INTERESTING FACTS ABOUT S S RICHARD MONTGOMERY
On August 20, 1944, an American cargo ship named S S Richard Montgomery carrying huge amount of explosives, meant for use in the ongoing Second World War, ran aground on a sandbank in the Thames Estuary, near the town of Sheerness, in England. A salvage operation was launched, but before the ship’s cargo could be recovered in its entirety, the ship broke in half and sank.
To this day, the wreck of SS Richard Montgomery remains in place, lying in the shallow waters of the estuary about 2.5km from Sheerness. The masts of the ship can still be seen above water. Buoys float near her carrying warning signs that state: Danger - Unexploded ammunition. Do not approach or board this wreck.
S S Richard Montgomery was a Liberty ship, a type of low-cost, cargo ship that was mass-produced in the US during World War II. A Liberty ship could carry troops as well as cargo, and could be constructed in as few as 42 days.
Named after an Irish soldier who was killed during the American Revolution, S S Richard Montgomery set sail from Hog Island, Philadelphia, loaded with more than 6,000 tonnes of munitions. She travelled from the Delaware River to the Thames Estuary, and anchored while awaiting the formation of a convoy which would then travel to France.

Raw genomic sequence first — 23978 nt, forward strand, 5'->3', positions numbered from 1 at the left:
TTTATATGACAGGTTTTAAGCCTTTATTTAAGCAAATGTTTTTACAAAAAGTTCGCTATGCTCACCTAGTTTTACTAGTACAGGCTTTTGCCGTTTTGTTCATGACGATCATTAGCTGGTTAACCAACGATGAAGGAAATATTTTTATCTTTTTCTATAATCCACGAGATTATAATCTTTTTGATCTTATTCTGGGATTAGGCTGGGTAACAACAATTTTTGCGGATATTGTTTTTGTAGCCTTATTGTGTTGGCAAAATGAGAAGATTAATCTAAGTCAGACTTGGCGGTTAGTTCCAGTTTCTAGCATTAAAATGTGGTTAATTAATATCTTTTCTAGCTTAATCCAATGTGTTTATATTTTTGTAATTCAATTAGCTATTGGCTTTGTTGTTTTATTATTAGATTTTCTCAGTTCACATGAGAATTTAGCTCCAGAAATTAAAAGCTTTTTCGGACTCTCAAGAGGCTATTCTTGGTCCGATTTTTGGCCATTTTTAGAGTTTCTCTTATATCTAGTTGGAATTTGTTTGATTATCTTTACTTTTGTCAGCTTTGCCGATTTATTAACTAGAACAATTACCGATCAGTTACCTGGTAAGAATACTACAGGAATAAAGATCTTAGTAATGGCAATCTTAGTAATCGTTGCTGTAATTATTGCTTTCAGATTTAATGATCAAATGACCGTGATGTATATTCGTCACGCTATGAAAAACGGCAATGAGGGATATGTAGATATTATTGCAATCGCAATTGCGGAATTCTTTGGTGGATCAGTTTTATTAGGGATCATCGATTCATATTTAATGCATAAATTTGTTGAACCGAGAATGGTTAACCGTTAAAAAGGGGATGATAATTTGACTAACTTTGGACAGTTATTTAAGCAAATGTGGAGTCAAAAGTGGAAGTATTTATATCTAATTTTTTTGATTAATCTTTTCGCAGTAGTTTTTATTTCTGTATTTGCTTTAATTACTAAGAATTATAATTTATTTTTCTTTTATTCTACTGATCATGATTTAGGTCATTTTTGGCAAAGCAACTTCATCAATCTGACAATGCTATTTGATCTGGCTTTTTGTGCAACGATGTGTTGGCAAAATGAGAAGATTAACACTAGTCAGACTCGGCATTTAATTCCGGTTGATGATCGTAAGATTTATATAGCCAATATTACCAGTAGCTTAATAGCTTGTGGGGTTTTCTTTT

It was while waiting in the Thames Estuary for the convoy to arrive that S S Richard Montgomery started to drift towards the sandbank, unknown to the ship’s captain who was reportedly asleep at the time.
For reasons unknown, the ship’s chief officer on duty failed to alert the captain and the ship ran aground.
Once the tide went out, the weight of the ship’s cargo became too much for her hull to bear and the ship broke her back. She settled on the sand banks near the Isle of Sheppey, 2.5km from the coast of Sheerness.